To us men this life is a race-course: we contend here, we are crowned elsewhere. No man can lay aside fear while serpents and scorpions beset his path. The Lord says: “My sword hath drunk its fill in heaven,” and do you expect to find peace on the earth? No, the earth yields only thorns and thistles, and its dust is food for the serpent. “For our wrestling is not against flesh and blood, but against the principalities, against the powers, against the world-rulers of this darkness, against the spiritual hosts of wickedness in the heavenly places.” We are hemmed in by hosts of foes, our enemies are upon every side.
The weak flesh will soon be ashes: one against many, it fights against tremendous odds. Not till it has been dissolved, not till the Prince of this world has come and found no sin therein, not till then may you safely listen to the prophet’s words: “Thou shall not be afraid for the terror by night nor for the arrow that flieth by day; nor for the trouble which haunteth thee in darkness; nor for the demon and his attacks at noonday. A thousand shall fall at thy side and ten thousand at thy right hand; but it shall not come nigh thee.”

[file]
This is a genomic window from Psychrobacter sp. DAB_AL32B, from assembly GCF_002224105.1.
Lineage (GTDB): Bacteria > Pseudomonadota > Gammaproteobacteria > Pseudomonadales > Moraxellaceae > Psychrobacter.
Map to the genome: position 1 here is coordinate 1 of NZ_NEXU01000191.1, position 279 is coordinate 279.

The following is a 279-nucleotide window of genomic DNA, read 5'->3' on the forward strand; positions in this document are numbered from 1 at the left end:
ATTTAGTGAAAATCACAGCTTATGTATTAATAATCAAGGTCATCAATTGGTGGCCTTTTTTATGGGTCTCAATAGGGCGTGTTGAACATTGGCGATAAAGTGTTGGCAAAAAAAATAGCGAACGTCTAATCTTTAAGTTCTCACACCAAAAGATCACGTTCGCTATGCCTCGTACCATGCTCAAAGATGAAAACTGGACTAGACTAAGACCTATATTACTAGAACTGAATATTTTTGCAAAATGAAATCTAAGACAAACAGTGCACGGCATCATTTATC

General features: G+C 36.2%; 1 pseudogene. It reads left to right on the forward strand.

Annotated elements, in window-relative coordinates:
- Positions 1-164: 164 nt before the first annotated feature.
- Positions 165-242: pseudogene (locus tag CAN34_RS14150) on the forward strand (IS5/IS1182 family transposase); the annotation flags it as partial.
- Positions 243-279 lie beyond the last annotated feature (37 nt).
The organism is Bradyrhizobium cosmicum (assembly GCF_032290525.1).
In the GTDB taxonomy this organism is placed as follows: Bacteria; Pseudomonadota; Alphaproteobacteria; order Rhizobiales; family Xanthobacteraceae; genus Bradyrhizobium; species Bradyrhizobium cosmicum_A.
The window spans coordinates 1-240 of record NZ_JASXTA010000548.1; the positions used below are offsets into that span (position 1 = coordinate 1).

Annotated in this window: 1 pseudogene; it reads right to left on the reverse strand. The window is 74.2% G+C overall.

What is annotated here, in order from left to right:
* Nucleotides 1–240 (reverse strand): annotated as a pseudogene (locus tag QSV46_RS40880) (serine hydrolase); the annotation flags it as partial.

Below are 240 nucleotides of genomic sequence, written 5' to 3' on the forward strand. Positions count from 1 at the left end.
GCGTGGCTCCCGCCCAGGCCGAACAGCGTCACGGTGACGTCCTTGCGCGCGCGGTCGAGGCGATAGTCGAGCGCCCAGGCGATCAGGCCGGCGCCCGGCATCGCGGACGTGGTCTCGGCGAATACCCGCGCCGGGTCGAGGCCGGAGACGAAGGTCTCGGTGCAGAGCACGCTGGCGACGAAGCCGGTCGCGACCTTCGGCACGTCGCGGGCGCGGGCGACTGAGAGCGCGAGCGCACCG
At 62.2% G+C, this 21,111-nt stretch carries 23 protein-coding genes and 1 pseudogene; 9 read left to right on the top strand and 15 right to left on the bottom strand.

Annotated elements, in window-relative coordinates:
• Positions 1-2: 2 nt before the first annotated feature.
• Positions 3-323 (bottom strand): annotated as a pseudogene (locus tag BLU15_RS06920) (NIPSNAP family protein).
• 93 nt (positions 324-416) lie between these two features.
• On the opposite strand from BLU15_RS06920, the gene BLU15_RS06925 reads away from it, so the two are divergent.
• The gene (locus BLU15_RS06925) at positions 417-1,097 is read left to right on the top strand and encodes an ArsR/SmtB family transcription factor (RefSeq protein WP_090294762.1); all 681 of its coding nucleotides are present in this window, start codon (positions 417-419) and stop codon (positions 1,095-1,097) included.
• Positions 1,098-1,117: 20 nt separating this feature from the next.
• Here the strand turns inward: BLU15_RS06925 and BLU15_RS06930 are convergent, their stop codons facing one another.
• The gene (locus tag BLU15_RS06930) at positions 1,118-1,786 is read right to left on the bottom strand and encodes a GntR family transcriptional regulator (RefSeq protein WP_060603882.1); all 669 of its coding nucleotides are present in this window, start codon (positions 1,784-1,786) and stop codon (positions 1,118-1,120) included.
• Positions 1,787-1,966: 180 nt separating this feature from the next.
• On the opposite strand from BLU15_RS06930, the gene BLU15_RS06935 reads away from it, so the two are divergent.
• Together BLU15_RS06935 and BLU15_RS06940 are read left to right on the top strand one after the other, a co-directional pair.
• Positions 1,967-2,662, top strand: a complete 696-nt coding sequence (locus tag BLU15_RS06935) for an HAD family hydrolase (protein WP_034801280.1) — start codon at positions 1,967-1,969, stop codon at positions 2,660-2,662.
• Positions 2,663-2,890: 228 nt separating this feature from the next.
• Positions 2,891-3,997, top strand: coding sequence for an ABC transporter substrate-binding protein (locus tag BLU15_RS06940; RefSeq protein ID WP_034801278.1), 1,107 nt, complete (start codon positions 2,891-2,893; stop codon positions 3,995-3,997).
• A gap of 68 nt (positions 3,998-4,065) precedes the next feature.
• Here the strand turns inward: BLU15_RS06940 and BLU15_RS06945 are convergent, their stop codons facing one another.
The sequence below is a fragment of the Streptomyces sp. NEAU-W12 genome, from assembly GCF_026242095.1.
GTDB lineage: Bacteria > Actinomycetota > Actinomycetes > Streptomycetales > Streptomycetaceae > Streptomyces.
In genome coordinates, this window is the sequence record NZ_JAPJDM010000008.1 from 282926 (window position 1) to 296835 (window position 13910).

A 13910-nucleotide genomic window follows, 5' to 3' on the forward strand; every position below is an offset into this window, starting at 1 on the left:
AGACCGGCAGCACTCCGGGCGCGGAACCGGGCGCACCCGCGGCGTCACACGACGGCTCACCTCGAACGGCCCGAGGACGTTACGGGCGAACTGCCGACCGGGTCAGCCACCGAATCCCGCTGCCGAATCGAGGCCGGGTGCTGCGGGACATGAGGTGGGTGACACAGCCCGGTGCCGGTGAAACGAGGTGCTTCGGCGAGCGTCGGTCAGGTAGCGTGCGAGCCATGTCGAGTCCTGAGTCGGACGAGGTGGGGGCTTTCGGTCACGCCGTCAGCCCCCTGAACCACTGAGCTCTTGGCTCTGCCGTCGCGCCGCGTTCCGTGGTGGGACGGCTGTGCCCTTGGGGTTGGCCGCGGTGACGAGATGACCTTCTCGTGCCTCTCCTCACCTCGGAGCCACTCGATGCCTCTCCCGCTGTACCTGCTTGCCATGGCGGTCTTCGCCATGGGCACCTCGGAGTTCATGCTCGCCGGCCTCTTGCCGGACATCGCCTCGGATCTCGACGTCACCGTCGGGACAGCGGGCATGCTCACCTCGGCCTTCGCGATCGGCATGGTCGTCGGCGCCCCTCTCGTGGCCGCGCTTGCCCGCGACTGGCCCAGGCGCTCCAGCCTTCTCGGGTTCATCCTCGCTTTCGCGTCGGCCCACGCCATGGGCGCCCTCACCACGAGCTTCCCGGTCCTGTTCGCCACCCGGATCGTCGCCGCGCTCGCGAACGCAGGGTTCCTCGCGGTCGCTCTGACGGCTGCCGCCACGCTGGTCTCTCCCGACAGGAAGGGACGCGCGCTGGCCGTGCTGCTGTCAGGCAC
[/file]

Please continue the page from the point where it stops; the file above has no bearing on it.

When the hosts of the enemy distress you, when your frame is fevered and your passions roused, when you say in your heart, “What shall I do?” Elisha’s words shall give you your answer, “Fear not, for they that be with us are more than they that be with them.” — “The Letters of St. Jerome,” in St. Jerome: Letters and Select Works, ed. Philip Schaff and Henry Wace, trans. W. H. Fremantle, G. Lewis, and W. G. Martley, vol. 6, p. 23.